Read more about Alzheimer’s disease.
In animals, diets rich in grapes are associated with improved bone health. A 2019 animal study found that grape extract helps with bone healing and preventing bone loss.
Another 2019 study also found that grape extract helped promote bone healing in adult male rats.
Grape compounds may help prevent age-related changes in the eyes. For instance, a clinical trial is investigating how taking 46 g/day of freeze-dried table grape powder may help prevent age-related macular degeneration.
A 2022 systemic review revealed ample evidence that grapes can enhance cognition, both after short- and long-term consumption. Some of the enhanced cognitive skills cited in the studies included increased memory, executive functioning, perception, and verbal skills.
The same review also found at least one study with evidence that grape extract may help improve mood and decrease depression and anxiety symptoms in older adults.
A 2020 study concluded that grapes have antibacterial and antifungal properties. It noted that compounds made with grapes could have practical applications, including skin care products and cancer-fighting treatments.
Researchers found compounds made of grape seeds may be the most effective against bacteria, followed by those with grape skins.
Seeds and the flesh of grapes contain helpful ingredients, so you may benefit most from eating fresh, whole grapes.
However, whole grapes and foods with grape extracts may have health benefits. You may get health benefits from grapes by eating whole grapes or foods and drinks containing grape extracts.
In general, you may find the most benefits from grapes in the following order:
- fresh, whole grapes
- cold-pressed grape extract
- grape compounds
- grape juice
How many grapes a day should you eat?
Everyone has varied dietary needs, so most adults should have 1.5 to 2 cups of fruit daily, according to the USDA.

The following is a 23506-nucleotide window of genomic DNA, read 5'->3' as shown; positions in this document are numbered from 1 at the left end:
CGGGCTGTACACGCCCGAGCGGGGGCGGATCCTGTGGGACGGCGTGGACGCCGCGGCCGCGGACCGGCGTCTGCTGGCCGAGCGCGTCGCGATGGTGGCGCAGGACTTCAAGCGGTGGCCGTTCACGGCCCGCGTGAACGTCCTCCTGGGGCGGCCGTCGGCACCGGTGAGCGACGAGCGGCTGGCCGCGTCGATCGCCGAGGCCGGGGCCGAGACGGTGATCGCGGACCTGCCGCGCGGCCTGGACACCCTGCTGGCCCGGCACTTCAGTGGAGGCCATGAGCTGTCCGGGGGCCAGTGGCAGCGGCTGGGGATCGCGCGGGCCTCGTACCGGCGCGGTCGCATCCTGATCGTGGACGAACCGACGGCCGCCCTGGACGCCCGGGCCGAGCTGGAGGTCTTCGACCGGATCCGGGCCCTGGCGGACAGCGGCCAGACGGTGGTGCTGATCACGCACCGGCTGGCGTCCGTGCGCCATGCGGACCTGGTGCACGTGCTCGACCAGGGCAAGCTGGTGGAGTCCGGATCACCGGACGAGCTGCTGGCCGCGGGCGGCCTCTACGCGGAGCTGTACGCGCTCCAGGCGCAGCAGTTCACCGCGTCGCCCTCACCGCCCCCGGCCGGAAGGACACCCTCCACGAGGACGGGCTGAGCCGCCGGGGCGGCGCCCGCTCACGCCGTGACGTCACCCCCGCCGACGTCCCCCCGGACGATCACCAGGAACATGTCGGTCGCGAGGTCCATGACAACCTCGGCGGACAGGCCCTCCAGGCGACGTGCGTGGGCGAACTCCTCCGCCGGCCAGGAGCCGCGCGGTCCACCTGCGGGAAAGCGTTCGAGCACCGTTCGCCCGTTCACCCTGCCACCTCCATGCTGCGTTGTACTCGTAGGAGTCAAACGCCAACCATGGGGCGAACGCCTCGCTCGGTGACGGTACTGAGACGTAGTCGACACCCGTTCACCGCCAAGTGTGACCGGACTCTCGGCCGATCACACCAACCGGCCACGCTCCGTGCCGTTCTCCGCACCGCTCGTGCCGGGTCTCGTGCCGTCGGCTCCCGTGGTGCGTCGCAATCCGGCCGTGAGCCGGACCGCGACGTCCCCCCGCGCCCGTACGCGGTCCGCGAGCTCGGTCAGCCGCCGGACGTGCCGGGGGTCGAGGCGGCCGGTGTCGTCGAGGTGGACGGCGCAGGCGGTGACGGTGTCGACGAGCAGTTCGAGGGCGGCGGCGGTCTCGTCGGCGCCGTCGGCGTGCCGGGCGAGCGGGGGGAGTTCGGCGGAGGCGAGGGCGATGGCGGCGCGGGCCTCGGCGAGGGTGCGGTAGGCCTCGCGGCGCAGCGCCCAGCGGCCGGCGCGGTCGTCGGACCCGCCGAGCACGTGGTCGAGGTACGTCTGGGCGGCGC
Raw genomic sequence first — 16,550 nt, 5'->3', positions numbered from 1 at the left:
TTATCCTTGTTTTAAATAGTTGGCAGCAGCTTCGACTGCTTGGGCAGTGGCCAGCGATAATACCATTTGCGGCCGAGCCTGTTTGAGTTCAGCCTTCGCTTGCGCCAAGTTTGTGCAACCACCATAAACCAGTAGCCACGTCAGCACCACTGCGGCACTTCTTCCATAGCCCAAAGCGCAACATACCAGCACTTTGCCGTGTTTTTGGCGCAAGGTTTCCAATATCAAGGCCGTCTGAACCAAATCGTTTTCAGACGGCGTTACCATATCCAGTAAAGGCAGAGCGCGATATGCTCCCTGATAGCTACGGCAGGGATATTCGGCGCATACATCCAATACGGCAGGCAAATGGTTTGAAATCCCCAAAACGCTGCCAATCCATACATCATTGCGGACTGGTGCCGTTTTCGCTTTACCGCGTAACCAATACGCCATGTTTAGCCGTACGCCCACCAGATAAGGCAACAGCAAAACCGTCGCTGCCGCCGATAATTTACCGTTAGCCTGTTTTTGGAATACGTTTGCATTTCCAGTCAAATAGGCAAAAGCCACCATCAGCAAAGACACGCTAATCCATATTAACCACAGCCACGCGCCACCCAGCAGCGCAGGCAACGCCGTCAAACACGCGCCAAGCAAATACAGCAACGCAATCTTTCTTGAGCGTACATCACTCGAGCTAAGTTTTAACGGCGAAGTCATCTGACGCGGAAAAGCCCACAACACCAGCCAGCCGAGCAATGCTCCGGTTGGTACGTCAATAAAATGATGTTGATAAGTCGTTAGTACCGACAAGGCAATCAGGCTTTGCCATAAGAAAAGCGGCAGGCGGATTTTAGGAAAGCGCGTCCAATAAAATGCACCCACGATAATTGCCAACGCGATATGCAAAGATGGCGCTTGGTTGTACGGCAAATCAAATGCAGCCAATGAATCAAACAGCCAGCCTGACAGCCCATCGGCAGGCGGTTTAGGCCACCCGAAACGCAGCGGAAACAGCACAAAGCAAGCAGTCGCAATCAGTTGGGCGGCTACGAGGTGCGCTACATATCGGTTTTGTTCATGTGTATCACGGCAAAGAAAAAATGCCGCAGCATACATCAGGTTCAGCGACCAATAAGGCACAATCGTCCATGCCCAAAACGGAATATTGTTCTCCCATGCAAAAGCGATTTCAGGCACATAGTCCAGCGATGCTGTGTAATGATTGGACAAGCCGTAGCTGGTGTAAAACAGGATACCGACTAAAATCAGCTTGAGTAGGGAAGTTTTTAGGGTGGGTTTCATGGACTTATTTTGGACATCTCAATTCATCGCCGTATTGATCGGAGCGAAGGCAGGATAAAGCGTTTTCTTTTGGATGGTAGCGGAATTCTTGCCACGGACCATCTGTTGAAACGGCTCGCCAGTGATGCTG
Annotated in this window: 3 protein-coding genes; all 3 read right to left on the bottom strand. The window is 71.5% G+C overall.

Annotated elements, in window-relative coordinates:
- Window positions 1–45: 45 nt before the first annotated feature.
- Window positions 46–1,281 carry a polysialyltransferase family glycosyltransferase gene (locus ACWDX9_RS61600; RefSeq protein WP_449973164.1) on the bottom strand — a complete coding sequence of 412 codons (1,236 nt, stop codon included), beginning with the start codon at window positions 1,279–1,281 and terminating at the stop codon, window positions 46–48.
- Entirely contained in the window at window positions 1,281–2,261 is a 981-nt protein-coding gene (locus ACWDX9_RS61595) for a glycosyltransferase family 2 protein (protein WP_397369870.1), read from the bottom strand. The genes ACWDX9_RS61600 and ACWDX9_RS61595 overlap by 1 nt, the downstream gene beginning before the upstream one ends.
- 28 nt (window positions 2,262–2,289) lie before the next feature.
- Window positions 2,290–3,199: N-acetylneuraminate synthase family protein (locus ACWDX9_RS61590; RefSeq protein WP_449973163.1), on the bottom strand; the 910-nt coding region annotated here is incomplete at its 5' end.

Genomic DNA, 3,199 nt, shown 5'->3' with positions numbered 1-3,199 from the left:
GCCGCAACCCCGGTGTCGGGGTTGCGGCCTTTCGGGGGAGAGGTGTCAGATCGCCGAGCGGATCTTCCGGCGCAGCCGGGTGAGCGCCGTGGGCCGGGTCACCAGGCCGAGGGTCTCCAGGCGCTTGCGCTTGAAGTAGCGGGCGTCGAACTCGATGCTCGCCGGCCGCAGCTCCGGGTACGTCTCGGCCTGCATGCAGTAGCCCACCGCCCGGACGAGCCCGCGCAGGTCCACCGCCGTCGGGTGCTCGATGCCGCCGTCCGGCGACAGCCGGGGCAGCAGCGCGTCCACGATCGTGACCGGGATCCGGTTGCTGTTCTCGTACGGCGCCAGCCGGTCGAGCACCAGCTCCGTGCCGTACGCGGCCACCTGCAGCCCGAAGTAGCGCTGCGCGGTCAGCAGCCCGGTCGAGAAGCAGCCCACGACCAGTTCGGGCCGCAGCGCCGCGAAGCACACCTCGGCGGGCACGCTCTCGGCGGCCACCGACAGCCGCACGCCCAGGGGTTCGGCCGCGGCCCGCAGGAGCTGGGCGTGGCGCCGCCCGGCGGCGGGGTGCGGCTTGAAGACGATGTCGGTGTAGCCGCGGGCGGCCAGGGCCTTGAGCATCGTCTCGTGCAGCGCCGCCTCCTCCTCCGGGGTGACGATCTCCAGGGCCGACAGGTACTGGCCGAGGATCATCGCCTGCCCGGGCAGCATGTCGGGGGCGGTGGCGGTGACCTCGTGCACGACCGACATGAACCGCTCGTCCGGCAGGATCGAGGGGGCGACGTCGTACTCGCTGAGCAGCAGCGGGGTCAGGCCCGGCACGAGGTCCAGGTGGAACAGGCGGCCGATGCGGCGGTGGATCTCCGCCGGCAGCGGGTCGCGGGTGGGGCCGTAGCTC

One serving of grapes is ¾ of a cup, per the Food and Drug Administration (FDA) guidelines.
According to the American College of Gastroenterology, grapes are a low-FODMAP food. If you’re following a low-fructose diet, grapes may be fine.
However, grapes do contain sugar. People with diabetes or those following a low carb diet may need to portion their grapes.
Grapes can also be problematic for some people with digestive system issues, such as irritable bowel syndrome (IBS). You may need to experiment with how grapes affect your body.
Finally, grapes are a choking hazard, especially in young children. If you serve grapes to young children, cut the grapes lengthwise and into quarters.
Grapes can be a healthy addition to a diet. They include antioxidant, antimicrobial, and anti-inflammatory properties.
Grapes may help prevent heart disease-related complications, specifically lowering blood pressure. They are being studied for potentially reducing the risk of age-related eye problems.
For most adults, grapes, which have many vitamins, minerals, and fiber, can be part of the recommended 1-2 cups daily fruit serving.
Grapes may not be ideal for everyone. If you are following a low carb diet, have a digestive disorder such as IBS, or find that grapes do not agree with your system, consider limiting your grape consumption.
Also, grapes can be a high risk choking hazard, so be sure to cut grapes into quarters when serving them to small children.